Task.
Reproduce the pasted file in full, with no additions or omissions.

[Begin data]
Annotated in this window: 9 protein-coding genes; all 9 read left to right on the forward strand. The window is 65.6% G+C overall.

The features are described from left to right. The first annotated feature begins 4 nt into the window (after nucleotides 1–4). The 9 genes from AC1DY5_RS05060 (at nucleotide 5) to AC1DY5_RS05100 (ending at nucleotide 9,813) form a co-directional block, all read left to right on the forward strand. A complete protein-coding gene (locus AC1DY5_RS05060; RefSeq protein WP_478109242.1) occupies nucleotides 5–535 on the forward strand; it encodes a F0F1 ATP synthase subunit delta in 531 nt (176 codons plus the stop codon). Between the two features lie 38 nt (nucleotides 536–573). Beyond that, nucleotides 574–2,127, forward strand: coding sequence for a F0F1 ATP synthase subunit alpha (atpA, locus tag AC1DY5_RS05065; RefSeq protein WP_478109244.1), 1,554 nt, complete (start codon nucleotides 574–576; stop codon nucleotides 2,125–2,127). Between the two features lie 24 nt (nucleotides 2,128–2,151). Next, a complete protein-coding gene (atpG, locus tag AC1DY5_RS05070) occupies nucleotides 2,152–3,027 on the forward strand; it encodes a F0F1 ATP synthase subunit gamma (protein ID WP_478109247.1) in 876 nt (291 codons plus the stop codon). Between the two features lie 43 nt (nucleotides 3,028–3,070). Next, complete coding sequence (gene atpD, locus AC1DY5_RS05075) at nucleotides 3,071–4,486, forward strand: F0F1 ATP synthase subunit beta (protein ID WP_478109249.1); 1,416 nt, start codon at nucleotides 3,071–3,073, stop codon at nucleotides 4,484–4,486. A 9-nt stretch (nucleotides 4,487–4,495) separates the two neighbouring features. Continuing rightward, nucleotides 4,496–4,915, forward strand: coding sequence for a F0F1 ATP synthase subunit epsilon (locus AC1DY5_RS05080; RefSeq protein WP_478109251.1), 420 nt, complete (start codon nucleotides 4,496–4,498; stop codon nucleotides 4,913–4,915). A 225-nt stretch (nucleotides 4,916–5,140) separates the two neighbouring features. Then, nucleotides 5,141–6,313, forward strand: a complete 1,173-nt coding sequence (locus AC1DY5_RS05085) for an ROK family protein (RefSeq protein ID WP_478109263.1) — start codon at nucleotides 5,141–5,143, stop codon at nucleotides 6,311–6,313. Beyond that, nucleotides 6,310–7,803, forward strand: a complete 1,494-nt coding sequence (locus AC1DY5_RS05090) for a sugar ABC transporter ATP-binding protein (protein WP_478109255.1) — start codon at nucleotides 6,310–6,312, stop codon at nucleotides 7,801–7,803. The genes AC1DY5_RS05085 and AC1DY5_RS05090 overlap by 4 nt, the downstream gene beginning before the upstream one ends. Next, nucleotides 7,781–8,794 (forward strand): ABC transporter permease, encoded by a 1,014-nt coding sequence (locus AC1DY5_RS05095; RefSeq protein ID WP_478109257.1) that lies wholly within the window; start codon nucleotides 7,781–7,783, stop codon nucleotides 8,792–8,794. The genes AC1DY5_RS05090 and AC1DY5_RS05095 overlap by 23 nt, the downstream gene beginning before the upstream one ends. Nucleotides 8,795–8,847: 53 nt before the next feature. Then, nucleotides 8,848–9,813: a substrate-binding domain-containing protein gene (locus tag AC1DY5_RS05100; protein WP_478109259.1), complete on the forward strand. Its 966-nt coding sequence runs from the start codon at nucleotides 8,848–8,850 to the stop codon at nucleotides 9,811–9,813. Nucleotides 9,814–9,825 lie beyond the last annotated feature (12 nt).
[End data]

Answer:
Annotated in this window: 9 protein-coding genes; all 9 read left to right on the forward strand. The window is 65.6% G+C overall.

The features are described from left to right. The first annotated feature begins 4 nt into the window (after nucleotides 1–4). The 9 genes from AC1DY5_RS05060 (at nucleotide 5) to AC1DY5_RS05100 (ending at nucleotide 9,813) form a co-directional block, all read left to right on the forward strand. A complete protein-coding gene (locus AC1DY5_RS05060; RefSeq protein WP_478109242.1) occupies nucleotides 5–535 on the forward strand; it encodes a F0F1 ATP synthase subunit delta in 531 nt (176 codons plus the stop codon). Between the two features lie 38 nt (nucleotides 536–573). Beyond that, nucleotides 574–2,127, forward strand: coding sequence for a F0F1 ATP synthase subunit alpha (atpA, locus tag AC1DY5_RS05065; RefSeq protein WP_478109244.1), 1,554 nt, complete (start codon nucleotides 574–576; stop codon nucleotides 2,125–2,127). Between the two features lie 24 nt (nucleotides 2,128–2,151). Next, a complete protein-coding gene (atpG, locus tag AC1DY5_RS05070) occupies nucleotides 2,152–3,027 on the forward strand; it encodes a F0F1 ATP synthase subunit gamma (protein ID WP_478109247.1) in 876 nt (291 codons plus the stop codon). Between the two features lie 43 nt (nucleotides 3,028–3,070). Next, complete coding sequence (gene atpD, locus AC1DY5_RS05075) at nucleotides 3,071–4,486, forward strand: F0F1 ATP synthase subunit beta (protein ID WP_478109249.1); 1,416 nt, start codon at nucleotides 3,071–3,073, stop codon at nucleotides 4,484–4,486. A 9-nt stretch (nucleotides 4,487–4,495) separates the two neighbouring features. Continuing rightward, nucleotides 4,496–4,915, forward strand: coding sequence for a F0F1 ATP synthase subunit epsilon (locus AC1DY5_RS05080; RefSeq protein WP_478109251.1), 420 nt, complete (start codon nucleotides 4,496–4,498; stop codon nucleotides 4,913–4,915). A 225-nt stretch (nucleotides 4,916–5,140) separates the two neighbouring features. Then, nucleotides 5,141–6,313, forward strand: a complete 1,173-nt coding sequence (locus AC1DY5_RS05085) for an ROK family protein (RefSeq protein ID WP_478109263.1) — start codon at nucleotides 5,141–5,143, stop codon at nucleotides 6,311–6,313. Beyond that, nucleotides 6,310–7,803, forward strand: a complete 1,494-nt coding sequence (locus AC1DY5_RS05090) for a sugar ABC transporter ATP-binding protein (protein WP_478109255.1) — start codon at nucleotides 6,310–6,312, stop codon at nucleotides 7,801–7,803. The genes AC1DY5_RS05085 and AC1DY5_RS05090 overlap by 4 nt, the downstream gene beginning before the upstream one ends. Next, nucleotides 7,781–8,794 (forward strand): ABC transporter permease, encoded by a 1,014-nt coding sequence (locus AC1DY5_RS05095; RefSeq protein ID WP_478109257.1) that lies wholly within the window; start codon nucleotides 7,781–7,783, stop codon nucleotides 8,792–8,794. The genes AC1DY5_RS05090 and AC1DY5_RS05095 overlap by 23 nt, the downstream gene beginning before the upstream one ends. Nucleotides 8,795–8,847: 53 nt before the next feature. Then, nucleotides 8,848–9,813: a substrate-binding domain-containing protein gene (locus tag AC1DY5_RS05100; protein WP_478109259.1), complete on the forward strand. Its 966-nt coding sequence runs from the start codon at nucleotides 8,848–8,850 to the stop codon at nucleotides 9,811–9,813. Nucleotides 9,814–9,825 lie beyond the last annotated feature (12 nt).